Variations in HPV function are associated with survival in squamous cell carcinoma

Frederico O. Gleber-Netto, Xiayu Rao, Theresa Guo, Yuanxin Xi, Meng Gao, Li Shen, Kelly Erikson, Nene N. Kalu, Shuling Ren, Guorong Xu, Kathleen M. Fisch, Keiko Akagi, Tanguy Seiwert, Maura Gillison, Mitchell J. Frederick, Faye M. Johnson, Jing Wang, Jeffrey N. Myers, Joseph Califano, Heath D. SkinnerCurtis R. Pickering

Research output: Contribution to journalArticlepeer-review

22 Scopus citations


Incidence of HPV+ oropharyngeal squamous cell carcinoma (OPSCC) has been increasing dramatically. Although long-term survival rates for these patients are high, they often suffer from permanent radiotherapy-related morbidity. This has prompted the development of deescalation clinical protocols to reduce morbidity. However, a subset of patients do not respond even to standard therapy and have poor outcomes. It is unclear how to properly identify and treat the high- and low-risk HPV+ OPSCC patients. Since HPV positivity drives radiotherapy sensitivity, we hypothesized that variations in HPV biology may cause differences in treatment response and outcome. By analyzing gene expression data, we identified variations in HPV-related molecules among HPV+ OPSCC. A subset of tumors presented a molecular profile distinct from that of typical HPV+ tumors and exhibited poor treatment response, indicating molecular and clinical similarities with HPV– tumors. These molecular changes were also observed in vitro and correlated with radiation sensitivity. Finally, we developed a prognostic biomarker signature for identification of this subgroup of HPV+ OPSCC and validated it in independent cohorts of oropharyngeal and cervical carcinomas. These findings could translate to improved patient stratification for treatment deintensification and new therapeutic approaches for treatment-resistant HPV-related cancer.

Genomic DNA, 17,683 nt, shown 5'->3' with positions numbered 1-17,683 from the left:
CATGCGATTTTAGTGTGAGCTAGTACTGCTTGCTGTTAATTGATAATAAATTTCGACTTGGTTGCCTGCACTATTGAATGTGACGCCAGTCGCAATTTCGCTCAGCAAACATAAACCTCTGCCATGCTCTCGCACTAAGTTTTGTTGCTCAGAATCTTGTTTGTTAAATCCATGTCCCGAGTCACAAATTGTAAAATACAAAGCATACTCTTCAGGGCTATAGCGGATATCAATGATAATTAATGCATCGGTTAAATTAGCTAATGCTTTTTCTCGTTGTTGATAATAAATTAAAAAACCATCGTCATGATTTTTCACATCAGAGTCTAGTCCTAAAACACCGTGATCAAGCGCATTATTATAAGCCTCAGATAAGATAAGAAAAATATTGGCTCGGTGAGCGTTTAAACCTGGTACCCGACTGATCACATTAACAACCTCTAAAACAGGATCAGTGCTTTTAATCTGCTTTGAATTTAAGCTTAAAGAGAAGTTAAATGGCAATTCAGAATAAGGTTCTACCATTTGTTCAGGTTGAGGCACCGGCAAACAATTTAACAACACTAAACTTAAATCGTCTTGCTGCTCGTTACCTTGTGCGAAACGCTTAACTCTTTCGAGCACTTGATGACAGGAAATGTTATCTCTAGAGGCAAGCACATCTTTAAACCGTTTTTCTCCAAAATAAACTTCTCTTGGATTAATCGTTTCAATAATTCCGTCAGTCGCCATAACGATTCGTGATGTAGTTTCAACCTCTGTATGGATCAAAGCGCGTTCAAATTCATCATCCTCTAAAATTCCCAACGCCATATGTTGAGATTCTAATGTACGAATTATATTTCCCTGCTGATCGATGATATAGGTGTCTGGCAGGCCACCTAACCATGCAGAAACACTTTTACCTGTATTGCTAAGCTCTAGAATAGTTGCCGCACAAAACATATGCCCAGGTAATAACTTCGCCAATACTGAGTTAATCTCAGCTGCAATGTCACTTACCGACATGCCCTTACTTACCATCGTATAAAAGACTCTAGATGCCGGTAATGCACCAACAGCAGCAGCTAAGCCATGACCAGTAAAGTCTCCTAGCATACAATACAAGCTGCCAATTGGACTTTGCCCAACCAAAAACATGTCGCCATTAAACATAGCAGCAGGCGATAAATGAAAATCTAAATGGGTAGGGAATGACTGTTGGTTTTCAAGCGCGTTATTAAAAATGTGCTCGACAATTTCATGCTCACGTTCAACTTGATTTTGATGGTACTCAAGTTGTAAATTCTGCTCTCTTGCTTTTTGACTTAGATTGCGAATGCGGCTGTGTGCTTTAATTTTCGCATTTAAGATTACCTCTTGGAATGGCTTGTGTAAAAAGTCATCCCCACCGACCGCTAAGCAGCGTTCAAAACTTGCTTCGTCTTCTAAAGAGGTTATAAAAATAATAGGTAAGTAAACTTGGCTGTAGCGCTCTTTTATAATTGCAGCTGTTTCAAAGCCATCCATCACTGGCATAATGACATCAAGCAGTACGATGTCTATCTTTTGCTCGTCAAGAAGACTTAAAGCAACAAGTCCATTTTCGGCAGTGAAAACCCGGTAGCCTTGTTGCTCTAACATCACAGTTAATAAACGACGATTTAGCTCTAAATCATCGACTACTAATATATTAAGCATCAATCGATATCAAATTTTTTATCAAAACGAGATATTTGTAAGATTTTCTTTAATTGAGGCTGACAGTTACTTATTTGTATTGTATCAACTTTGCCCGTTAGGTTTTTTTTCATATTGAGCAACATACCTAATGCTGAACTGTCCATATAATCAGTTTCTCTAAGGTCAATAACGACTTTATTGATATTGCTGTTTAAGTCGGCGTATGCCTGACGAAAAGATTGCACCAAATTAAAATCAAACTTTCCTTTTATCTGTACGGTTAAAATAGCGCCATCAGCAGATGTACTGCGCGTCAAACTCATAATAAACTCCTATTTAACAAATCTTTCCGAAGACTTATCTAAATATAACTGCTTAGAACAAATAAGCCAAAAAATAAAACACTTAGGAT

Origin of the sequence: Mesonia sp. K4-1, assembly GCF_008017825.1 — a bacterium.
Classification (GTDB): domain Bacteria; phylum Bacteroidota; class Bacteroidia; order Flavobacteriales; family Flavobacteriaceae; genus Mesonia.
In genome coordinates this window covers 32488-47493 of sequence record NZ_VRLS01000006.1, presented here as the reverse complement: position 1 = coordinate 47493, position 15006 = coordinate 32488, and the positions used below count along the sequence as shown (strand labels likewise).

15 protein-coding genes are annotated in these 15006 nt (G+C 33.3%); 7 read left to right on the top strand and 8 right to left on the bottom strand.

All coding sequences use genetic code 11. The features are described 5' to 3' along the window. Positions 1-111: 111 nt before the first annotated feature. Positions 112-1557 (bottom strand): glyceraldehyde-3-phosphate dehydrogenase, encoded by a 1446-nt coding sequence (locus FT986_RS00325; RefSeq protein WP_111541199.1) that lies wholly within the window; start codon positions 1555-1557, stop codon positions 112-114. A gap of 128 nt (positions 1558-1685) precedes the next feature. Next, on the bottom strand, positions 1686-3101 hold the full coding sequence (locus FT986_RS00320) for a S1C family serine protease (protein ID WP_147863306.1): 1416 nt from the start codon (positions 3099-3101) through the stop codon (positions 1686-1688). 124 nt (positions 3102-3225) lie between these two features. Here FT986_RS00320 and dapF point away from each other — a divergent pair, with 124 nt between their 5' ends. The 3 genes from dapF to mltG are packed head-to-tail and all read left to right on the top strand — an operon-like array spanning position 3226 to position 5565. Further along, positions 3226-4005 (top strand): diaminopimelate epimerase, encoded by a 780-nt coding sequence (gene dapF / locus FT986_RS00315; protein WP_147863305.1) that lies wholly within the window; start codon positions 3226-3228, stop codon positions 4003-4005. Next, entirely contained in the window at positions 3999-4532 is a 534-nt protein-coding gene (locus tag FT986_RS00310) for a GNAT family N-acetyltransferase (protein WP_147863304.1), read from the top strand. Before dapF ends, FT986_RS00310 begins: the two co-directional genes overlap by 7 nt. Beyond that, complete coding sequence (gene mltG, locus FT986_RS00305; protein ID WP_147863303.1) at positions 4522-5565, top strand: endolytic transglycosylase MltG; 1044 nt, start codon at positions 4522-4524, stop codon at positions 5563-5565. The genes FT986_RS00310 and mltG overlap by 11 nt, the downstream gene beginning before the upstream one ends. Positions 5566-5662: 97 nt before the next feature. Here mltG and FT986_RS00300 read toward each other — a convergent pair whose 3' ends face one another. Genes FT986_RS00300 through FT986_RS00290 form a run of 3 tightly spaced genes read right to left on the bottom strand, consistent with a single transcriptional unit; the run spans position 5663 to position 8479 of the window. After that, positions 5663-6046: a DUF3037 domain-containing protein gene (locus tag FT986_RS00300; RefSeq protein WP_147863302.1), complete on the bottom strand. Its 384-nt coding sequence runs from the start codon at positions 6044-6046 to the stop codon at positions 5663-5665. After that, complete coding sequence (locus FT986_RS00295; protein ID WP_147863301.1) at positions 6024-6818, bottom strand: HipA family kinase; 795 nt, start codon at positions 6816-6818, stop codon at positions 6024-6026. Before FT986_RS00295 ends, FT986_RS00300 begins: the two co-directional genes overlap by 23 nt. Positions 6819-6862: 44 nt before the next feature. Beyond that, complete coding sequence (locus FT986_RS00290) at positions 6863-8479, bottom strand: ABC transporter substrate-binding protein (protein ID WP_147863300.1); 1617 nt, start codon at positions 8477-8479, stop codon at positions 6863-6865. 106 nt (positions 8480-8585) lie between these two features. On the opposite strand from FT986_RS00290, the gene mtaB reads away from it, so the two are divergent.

Original languageEnglish (US)
Article numbere124762
JournalJCI Insight
Issue number1
StatePublished - Jan 10 2019

ASJC Scopus subject areas

  • General Medicine


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